What is a Sheepadoodle?

by | Mar 23, 2022 | Sheepadoodle | 0 comments

What Is A Sheepadoodle?

Although the name may sound funny, there are few dog mixes that are more adorable than the sheepadoodle. As is the case with many other popular dog breeds, sheepadoodles share a fascinating origin: they were bred as early as the 1960’s by the US military to serve as a dependable service dog.

While sheepadoodles didn’t quite make the cut, the public fell in love with them for much more than their charming appearance. Energetic, loving, and playful, sheepadoodles are a perfect addition to any family. Wonder if the sheepadoodle is the right canine companion for you? Here are the answers to some of the most frequently asked questions we have encountered during our time as professional poodle breeders.

What Mix Is A Sheepadoodle?

Crossbred between many different species in the early 1800’s, the Old English sheepdog was bred to be “drover dogs”, assisting working class families in day-to-day chores. Strong enough to lead and pull carts, they soon acquired their namesake because of their high intelligence and ability to remember and perform complex training regiments.

Combined with the loving nature of the poodle, it’s no wonder why the sheepadoodle has become one of the most beloved designer dog breeds in the world. For families searching for a gentle pet that works great with young children, sheepadoodles are an excellent choice. Combining the best traits of the poodle and the English sheepdog, sheepadoodles also make frequent appearances at dog shows and demonstrations. 

How Large Can Sheepadoodles Grow?

The size of an adult sheepadoodle actually varies quite a bit. In general, the more Old English sheepdog influence there is in the sheepadoodle puppies, the larger they will grow. For example, when sheepadoodle puppies are born, they can weigh anywhere from three to eleven pounds. Fortunately, the variation between males and females isn’t nearly as strong as the mix if you are looking for either one in particular.

Even for toy breeds, sheepadoodles carry on the large and sturdy traits of their sheepdog ancestry. A fully grown sheepadoodle can weigh between twenty-five and eight-five pounds, standing between twelve to twenty-seven inches tall on all fours.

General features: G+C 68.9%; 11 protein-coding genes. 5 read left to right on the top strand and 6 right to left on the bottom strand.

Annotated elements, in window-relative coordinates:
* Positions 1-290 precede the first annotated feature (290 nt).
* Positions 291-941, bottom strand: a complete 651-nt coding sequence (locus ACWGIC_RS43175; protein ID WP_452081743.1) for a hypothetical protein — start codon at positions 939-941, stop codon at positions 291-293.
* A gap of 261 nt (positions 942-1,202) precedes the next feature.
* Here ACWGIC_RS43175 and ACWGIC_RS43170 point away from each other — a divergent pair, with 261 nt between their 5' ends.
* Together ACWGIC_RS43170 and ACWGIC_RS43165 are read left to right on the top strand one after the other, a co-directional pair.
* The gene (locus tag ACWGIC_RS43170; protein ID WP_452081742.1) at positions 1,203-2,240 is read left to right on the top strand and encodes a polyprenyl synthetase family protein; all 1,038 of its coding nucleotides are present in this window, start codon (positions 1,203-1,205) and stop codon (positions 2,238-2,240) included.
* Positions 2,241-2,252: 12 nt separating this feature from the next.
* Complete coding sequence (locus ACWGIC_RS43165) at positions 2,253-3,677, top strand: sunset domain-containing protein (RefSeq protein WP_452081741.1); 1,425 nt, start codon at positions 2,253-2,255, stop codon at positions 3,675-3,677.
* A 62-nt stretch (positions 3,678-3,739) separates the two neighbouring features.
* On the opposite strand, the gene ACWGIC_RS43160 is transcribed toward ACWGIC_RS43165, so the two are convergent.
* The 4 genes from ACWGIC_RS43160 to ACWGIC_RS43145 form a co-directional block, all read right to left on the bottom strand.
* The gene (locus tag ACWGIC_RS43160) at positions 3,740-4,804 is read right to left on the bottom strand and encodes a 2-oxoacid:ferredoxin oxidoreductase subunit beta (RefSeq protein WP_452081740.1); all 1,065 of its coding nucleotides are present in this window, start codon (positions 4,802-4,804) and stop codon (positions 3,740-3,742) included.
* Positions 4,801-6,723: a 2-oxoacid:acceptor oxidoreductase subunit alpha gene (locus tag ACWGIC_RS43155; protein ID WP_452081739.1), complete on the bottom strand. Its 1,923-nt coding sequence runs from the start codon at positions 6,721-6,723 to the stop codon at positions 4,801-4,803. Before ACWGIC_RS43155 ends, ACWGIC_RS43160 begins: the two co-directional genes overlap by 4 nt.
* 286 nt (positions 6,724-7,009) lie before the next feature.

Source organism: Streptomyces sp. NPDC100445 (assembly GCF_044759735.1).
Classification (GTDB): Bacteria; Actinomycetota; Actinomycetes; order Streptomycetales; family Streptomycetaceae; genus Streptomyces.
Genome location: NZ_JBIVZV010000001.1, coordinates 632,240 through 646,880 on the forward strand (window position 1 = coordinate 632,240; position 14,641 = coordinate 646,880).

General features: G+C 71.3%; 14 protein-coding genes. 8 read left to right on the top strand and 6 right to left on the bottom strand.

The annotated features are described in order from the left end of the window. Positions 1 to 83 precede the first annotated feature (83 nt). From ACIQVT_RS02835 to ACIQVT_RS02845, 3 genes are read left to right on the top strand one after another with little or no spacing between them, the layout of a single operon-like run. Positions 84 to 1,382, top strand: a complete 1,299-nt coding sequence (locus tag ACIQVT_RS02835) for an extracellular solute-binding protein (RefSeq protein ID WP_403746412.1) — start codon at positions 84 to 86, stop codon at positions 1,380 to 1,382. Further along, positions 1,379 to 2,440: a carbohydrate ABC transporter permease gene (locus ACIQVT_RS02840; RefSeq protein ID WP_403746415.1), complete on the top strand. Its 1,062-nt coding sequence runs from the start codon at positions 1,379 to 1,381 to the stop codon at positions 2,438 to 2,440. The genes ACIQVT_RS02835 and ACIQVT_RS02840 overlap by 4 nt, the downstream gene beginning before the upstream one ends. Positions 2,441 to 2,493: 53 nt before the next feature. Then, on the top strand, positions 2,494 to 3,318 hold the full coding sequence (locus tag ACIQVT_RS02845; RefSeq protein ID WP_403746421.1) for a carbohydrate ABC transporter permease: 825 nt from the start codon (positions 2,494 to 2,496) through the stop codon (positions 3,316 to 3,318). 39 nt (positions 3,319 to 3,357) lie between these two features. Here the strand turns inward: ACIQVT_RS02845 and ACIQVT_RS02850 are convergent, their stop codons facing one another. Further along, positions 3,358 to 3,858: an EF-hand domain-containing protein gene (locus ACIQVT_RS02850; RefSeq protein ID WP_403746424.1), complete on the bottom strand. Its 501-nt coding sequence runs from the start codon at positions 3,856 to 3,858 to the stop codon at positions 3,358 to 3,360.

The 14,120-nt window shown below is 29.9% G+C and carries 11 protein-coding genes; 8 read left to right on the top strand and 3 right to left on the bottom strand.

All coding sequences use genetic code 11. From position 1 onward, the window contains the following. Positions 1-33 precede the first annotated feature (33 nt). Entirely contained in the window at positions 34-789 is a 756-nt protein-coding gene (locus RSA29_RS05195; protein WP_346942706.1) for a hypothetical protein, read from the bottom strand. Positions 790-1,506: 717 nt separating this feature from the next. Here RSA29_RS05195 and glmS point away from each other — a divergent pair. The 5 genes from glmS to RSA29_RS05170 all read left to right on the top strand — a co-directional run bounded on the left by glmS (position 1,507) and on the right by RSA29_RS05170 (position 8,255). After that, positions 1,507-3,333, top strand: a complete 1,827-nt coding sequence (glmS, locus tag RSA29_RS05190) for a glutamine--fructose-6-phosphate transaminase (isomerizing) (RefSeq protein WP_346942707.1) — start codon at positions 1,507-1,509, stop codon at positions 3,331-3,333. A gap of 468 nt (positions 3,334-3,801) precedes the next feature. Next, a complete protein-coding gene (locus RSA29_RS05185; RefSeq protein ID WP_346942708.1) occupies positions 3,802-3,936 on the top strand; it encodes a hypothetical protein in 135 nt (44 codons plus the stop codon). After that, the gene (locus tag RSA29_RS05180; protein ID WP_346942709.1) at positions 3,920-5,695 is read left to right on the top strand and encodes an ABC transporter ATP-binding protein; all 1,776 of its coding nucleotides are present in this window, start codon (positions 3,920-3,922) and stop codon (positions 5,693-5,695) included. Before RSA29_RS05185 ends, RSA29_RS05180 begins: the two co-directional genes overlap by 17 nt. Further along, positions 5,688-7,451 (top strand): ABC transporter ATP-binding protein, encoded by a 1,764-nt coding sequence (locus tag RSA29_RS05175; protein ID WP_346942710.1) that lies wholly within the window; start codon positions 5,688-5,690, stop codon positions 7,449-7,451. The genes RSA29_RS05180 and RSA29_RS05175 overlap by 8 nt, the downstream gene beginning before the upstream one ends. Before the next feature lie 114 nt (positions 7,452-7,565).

Are Sheepadoodles Known For Barking?

Although English sheepdogs were raised for the hard work of farm life, they were never known for incessant barking. For those who are unaware, sheepdogs don’t need to bark much when herding, trained only to offer a quick warning bark to unruly sheep or cattle. Sheepadoodles are generally low-key and quiet for their size. Unlike more territorial and nervous breeds, sheepadoodles are less likely to start yapping.

Of course, dogs of all pedigrees will bark if improperly socialized and trained, so keep this in mind when you adopt a sheepadoodle of your own. Each sheepadoodle is an individual with their own personality. The family they call their own will determine much of their barking habits.

Do Sheepadoodles Shed A Lot?

This is one of the best traits of sheepadoodles for those who normally suffer from pet allergies. While English sheepdogs can be a wooly bunch, sheepadoodles have been bred for short hair and limited shedding. When kept clean, sheepadoodles are hypoallergenic, making them perfect for first-time dog owners who aren’t sure what pet dander and hair will do for their respiratory health.

How Do You Groom A Sheepadoodle?

Sheepadoodles are not only low maintenance in their fun personalities, their short hair and decreased shedding makes grooming them a breeze. Brush your sheepadoodle’s coat two or three times a week to remove any matting and loose fur, keep their nails trimmed with a gentle file, and be sure to give him or her a haircut when necessary.